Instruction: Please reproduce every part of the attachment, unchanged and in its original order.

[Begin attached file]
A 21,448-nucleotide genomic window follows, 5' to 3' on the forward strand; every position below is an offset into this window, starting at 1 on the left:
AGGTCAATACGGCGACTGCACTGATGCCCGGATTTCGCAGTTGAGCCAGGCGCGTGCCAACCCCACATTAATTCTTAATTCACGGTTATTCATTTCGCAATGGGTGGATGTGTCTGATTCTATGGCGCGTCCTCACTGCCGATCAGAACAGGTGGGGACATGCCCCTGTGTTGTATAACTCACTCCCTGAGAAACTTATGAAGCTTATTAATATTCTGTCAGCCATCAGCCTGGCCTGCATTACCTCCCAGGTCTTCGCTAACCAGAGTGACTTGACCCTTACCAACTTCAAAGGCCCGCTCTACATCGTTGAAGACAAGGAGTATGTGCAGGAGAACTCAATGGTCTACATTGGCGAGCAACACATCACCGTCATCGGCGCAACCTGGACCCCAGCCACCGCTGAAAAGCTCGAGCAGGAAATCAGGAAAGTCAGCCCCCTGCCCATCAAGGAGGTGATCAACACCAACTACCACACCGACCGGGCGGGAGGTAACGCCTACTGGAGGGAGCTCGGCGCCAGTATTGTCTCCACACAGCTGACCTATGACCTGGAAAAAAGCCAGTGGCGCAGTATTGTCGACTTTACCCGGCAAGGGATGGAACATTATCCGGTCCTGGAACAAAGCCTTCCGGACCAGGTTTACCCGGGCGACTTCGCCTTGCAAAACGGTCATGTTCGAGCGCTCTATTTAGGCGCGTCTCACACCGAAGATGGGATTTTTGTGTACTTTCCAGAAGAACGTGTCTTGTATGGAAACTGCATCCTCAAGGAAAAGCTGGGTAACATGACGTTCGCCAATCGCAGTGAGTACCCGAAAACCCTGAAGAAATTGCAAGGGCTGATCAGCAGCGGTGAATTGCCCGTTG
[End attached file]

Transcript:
A 21,448-nucleotide genomic window follows, 5' to 3' on the forward strand; every position below is an offset into this window, starting at 1 on the left:
AGGTCAATACGGCGACTGCACTGATGCCCGGATTTCGCAGTTGAGCCAGGCGCGTGCCAACCCCACATTAATTCTTAATTCACGGTTATTCATTTCGCAATGGGTGGATGTGTCTGATTCTATGGCGCGTCCTCACTGCCGATCAGAACAGGTGGGGACATGCCCCTGTGTTGTATAACTCACTCCCTGAGAAACTTATGAAGCTTATTAATATTCTGTCAGCCATCAGCCTGGCCTGCATTACCTCCCAGGTCTTCGCTAACCAGAGTGACTTGACCCTTACCAACTTCAAAGGCCCGCTCTACATCGTTGAAGACAAGGAGTATGTGCAGGAGAACTCAATGGTCTACATTGGCGAGCAACACATCACCGTCATCGGCGCAACCTGGACCCCAGCCACCGCTGAAAAGCTCGAGCAGGAAATCAGGAAAGTCAGCCCCCTGCCCATCAAGGAGGTGATCAACACCAACTACCACACCGACCGGGCGGGAGGTAACGCCTACTGGAGGGAGCTCGGCGCCAGTATTGTCTCCACACAGCTGACCTATGACCTGGAAAAAAGCCAGTGGCGCAGTATTGTCGACTTTACCCGGCAAGGGATGGAACATTATCCGGTCCTGGAACAAAGCCTTCCGGACCAGGTTTACCCGGGCGACTTCGCCTTGCAAAACGGTCATGTTCGAGCGCTCTATTTAGGCGCGTCTCACACCGAAGATGGGATTTTTGTGTACTTTCCAGAAGAACGTGTCTTGTATGGAAACTGCATCCTCAAGGAAAAGCTGGGTAACATGACGTTCGCCAATCGCAGTGAGTACCCGAAAACCCTGAAGAAATTGCAAGGGCTGATCAGCAGCGGTGAATTGCCCGTTG